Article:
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Hanging out on the job: Using Google Hangouts for collaborative telepresence November 20, 2012
My work and telepresence setup.

As a work-from-home software engineer, I'm always looking for ways to improve communication with co-workers and clients to help bridge the distance gap. At the beginning of October, a colleague and I decided to devote the month to an extreme collaboration experiment we called Maker's Month. We had been using Google Hangouts for meetings with great effectiveness, so we asked ourselves: Why not leave a hangout running all day, to provide the illusion of working in the same room? To that end, we decided to take our two offices -- separated spatially by 1,000 miles -- and merge them into one with the miracle of modern telecommunications.

We began by establishing some work parameters: We would have a meeting every morning to discuss the goals of the day, then mute our microphones for most of the next 6 to 7 "core office hours" while the hangout was left running. During the day we could see each other working, ask questions, engage in impromptu integration sessions, and generally pretend like we were working under the same roof. At the end of the day, we would have another meeting to discuss our accomplishments, adjust the project schedule, and set goals for the following day. We would then adjourn the hangout and work independently in "offline" mode.

There were a handful of questions we were hoping to answer during the course of this experiment:

  • How much bandwidth would this telepresence cost, in terms of both instantaneous bitrate and total data usage?
  • What audio/video gear would give us the best experience, and help avoid the usual trouble areas? (Ad-hoc conferencing setups are notorious for annoying glitches such as remote echo.)
  • Would Google even allow us to keep such long-duration hangouts running, or to use such a large number of hangout-hours in a month? (Unlike peer-to-peer protocols such as RTP/WebRTC/etc., hangout media streams are actually switched in the cloud and consume the CPU/bandwidth resources of Google.)
  • Do extended telepresence sessions provide real value to software development teams?

While Google Hangouts supports up to nine people in a hangout, our experiment only involved two people. (Our initial plans to bring a third team member into the hangout never materialized.)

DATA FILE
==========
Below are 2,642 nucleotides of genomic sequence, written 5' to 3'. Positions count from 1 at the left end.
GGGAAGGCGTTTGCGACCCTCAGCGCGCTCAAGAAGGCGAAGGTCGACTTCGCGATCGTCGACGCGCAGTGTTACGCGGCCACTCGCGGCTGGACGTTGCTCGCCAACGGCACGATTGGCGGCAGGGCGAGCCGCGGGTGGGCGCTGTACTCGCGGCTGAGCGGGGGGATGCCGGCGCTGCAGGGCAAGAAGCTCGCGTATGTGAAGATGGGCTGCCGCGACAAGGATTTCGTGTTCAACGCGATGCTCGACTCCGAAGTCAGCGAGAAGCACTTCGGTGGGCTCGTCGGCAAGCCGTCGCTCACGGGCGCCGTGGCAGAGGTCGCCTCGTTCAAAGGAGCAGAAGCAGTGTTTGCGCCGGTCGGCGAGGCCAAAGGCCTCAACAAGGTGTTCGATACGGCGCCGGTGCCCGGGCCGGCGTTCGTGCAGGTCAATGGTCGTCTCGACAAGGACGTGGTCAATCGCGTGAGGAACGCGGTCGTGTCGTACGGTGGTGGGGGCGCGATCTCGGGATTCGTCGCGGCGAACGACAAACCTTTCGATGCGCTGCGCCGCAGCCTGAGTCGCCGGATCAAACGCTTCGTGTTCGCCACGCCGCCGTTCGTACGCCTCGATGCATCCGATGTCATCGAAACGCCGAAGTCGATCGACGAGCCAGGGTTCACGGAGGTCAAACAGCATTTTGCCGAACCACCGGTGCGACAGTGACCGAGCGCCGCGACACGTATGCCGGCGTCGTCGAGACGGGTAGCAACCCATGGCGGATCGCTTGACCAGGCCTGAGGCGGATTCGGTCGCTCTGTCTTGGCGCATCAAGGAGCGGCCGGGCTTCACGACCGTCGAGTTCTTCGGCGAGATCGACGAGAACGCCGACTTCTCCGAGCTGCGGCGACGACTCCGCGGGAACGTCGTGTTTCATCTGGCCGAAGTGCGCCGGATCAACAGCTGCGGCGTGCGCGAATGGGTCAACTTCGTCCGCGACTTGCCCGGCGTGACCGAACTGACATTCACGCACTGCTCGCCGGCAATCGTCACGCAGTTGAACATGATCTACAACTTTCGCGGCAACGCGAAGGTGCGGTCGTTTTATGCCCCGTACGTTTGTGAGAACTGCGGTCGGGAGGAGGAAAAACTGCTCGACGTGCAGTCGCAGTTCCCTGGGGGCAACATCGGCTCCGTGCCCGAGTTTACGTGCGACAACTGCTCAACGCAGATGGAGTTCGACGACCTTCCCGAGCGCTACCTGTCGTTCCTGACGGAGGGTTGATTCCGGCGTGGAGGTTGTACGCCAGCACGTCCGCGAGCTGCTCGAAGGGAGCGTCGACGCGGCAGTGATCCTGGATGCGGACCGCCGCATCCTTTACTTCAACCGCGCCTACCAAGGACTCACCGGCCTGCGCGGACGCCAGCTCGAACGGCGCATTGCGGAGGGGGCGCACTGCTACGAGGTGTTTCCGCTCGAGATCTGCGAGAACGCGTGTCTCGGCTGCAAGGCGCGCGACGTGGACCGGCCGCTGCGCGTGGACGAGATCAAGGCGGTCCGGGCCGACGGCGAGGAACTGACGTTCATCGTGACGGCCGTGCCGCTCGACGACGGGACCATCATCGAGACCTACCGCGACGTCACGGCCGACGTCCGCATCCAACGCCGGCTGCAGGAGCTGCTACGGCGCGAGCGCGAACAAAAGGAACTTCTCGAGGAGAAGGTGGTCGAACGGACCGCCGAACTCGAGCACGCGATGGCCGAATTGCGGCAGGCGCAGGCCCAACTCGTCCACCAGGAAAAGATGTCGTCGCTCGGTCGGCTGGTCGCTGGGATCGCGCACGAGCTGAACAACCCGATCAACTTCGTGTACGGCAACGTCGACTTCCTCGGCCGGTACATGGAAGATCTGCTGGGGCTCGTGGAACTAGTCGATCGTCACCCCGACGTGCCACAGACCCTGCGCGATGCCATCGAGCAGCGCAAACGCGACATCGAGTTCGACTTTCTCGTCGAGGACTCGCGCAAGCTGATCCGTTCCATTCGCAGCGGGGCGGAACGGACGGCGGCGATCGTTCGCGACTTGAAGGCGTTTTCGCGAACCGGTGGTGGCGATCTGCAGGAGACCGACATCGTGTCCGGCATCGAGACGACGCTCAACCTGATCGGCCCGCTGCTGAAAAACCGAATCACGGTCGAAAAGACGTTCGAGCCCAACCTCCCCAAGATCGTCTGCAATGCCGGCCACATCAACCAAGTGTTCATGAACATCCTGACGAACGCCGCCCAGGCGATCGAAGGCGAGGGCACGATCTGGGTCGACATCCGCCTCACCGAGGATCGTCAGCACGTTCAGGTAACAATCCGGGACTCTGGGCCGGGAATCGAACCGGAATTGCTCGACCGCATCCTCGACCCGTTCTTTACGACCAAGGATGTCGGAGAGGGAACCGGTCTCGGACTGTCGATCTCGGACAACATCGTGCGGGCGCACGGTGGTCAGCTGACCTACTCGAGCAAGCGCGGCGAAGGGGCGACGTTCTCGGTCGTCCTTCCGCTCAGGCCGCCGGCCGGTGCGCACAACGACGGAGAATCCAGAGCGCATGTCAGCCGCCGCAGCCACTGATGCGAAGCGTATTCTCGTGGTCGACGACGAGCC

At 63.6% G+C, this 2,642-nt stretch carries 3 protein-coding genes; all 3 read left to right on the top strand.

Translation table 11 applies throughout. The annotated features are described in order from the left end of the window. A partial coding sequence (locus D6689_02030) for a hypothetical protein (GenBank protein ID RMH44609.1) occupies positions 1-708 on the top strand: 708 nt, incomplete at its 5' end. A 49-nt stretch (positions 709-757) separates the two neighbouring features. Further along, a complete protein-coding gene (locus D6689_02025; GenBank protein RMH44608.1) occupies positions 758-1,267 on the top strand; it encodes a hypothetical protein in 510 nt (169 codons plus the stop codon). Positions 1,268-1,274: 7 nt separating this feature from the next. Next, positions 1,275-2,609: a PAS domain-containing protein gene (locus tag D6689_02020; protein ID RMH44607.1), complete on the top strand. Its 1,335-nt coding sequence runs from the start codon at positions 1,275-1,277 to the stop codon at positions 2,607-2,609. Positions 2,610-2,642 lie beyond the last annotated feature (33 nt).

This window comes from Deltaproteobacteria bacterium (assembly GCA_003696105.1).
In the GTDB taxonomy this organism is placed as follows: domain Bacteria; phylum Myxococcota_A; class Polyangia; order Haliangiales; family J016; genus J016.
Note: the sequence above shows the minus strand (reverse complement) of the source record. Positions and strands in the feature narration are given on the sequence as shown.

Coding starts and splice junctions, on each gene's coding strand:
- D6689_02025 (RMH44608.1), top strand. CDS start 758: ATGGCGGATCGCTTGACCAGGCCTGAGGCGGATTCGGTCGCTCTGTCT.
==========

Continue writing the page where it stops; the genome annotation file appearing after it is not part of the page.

Technical details

This wouldn't be a proper Caffeinated Bitstream post without some graphs and figures, so here are some charts showing the overall bandwidth usage:

The first chart shows the bandwidth usage of a typical two-person hangout session, which uses about 750-1000 kbps in each direction (when the connection settings are configured for "fast connection"). The aberrations in the chart are due to changing hangout parameters (i.e. screen sharing instead of video, or the remote party dropping off.) The second chart shows the bandwidth usage for my house during the month of October. The hangout sessions are likely the bulk of this usage, but it also includes occasional movie streaming, Ubuntu downloads, software updates, and such. I sometimes hear people comment that the bandwidth caps imposed by some internet service providers can't be exceeded by legitimate use of the network, but I can easily imagine many telepresence scenarios that would quite legitimately push users over the limit. Fortunately, our usage is fairly modest, and my provider doesn't impose caps, anyway.

My hangout hardware consists of:

  • A desktop computer with a quad-core Core i7 920 2.67Ghz processor and 8GB of RAM, running Ubuntu Linux
  • A dedicated LCD monitor
  • A Logitech HD Pro Webcam C910
  • A Blue Yeti microphone
  • A stereo system with good speakers, for audio output.

I've occasionally run Google Hangouts on my mid-2010 MacBook Pro, but the high CPU usage eventually revs up the fan to an annoying degree. The desktop computer doesn't seem to noticeably increase its fan noise, although I do have it tucked away in a corner. I've found that having a dedicated screen for the hangout really helps the telepresence illusion. The Yeti microphone is awesome, but the C910's built-in microphone is also surprisingly great. In fact, my colleague can't tell much of a difference between the two. I've noticed that the use of some other (perhaps sub-standard) microphones seems to thwart the echo cancellation built-in to Google Hangouts, resulting in echo that makes it almost impossible to carry on a conversation.

In addition to its thirst for bandwidth, Google Hangouts also demands a hefty chunk of processor time (and thus, power usage) on my equipment:

systemcpu usagequiescent powerhangout powerhangout power increase
4-core Core i7 920 2.67Ghz desktop62%75W80W5W
2-core Core i7 2.66Ghz mid-2010 MacBook Pro77%13W38W25W

(Note: CPU usage is measured such that full usage of a single core is 100%. The usage is the sum of various processes related to delivering the hangout experience. On Linux: GoogleTalkPlugin, pulseaudio, chrome, compiz, Xorg. On Mac: GoogleTalkPlugin, Google Chrome Helper, Google Chrome, WindowServer, VDCAssistant. Power was measured with an inline Kill A Watt meter.)